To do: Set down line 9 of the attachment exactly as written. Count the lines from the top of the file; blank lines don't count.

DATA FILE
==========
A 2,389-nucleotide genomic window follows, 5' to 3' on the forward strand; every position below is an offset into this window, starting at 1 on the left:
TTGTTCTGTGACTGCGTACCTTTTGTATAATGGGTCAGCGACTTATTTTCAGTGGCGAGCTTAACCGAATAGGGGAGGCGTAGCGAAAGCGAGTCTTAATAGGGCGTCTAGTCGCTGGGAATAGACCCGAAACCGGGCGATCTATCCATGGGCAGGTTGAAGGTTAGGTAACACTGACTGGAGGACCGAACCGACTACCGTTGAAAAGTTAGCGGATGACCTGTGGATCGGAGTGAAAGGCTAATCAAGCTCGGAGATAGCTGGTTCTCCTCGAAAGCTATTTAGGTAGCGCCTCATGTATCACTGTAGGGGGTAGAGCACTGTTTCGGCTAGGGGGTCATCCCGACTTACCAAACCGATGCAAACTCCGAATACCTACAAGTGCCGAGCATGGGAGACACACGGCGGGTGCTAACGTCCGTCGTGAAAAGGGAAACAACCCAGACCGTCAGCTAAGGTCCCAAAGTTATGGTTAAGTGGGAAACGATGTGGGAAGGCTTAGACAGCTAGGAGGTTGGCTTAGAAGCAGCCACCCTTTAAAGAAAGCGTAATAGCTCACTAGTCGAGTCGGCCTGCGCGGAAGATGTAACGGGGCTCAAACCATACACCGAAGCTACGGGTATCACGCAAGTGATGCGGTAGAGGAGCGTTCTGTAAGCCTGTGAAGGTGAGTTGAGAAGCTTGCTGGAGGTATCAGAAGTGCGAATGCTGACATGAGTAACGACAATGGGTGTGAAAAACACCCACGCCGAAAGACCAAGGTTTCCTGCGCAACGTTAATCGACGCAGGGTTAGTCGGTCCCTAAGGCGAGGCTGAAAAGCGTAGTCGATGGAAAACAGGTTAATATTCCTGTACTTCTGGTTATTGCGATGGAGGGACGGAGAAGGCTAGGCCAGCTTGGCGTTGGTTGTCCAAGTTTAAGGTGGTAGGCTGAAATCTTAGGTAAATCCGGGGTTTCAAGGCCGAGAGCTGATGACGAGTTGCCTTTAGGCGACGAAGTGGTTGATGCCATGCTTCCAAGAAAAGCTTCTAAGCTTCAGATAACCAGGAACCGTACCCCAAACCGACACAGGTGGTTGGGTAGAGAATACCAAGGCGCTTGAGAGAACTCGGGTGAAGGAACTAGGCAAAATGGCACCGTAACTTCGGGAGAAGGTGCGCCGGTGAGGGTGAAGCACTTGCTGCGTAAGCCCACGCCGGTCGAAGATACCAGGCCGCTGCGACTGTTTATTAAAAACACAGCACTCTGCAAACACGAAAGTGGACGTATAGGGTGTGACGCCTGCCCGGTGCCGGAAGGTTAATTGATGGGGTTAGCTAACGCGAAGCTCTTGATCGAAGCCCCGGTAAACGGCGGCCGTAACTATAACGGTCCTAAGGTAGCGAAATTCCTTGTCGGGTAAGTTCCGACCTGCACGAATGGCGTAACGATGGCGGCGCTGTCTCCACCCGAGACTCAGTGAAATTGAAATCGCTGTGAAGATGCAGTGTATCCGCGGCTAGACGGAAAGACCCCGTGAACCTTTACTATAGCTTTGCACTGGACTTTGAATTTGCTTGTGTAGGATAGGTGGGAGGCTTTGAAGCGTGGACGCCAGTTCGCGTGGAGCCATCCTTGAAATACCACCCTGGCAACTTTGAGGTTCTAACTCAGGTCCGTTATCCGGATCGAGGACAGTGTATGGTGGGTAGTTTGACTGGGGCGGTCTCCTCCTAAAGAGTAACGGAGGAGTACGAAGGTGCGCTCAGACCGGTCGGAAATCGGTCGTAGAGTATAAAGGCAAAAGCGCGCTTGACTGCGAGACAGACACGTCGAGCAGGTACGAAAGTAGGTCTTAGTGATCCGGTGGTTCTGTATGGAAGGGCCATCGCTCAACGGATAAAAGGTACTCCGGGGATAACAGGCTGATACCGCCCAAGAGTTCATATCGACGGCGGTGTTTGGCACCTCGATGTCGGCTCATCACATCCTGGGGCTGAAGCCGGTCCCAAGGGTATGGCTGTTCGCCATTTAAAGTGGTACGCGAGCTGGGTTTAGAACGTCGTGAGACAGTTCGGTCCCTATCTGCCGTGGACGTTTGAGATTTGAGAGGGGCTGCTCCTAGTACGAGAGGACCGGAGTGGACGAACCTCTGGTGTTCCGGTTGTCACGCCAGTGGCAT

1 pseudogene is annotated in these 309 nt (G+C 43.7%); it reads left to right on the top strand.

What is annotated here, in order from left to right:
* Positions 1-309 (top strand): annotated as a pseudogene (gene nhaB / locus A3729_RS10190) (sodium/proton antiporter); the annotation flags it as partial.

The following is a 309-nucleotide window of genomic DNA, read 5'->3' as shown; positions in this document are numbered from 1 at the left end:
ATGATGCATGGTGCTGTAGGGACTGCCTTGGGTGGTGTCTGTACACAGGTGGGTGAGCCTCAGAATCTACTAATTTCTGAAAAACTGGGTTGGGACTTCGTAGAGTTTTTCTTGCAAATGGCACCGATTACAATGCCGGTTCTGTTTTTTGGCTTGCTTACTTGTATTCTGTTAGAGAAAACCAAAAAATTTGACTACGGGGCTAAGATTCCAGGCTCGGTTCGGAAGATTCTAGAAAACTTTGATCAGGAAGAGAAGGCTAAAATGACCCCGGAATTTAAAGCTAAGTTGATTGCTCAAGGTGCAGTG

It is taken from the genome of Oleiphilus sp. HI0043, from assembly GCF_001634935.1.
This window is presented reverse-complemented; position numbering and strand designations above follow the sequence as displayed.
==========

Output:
This window is presented reverse-complemented; position numbering and strand designations above follow the sequence as displayed.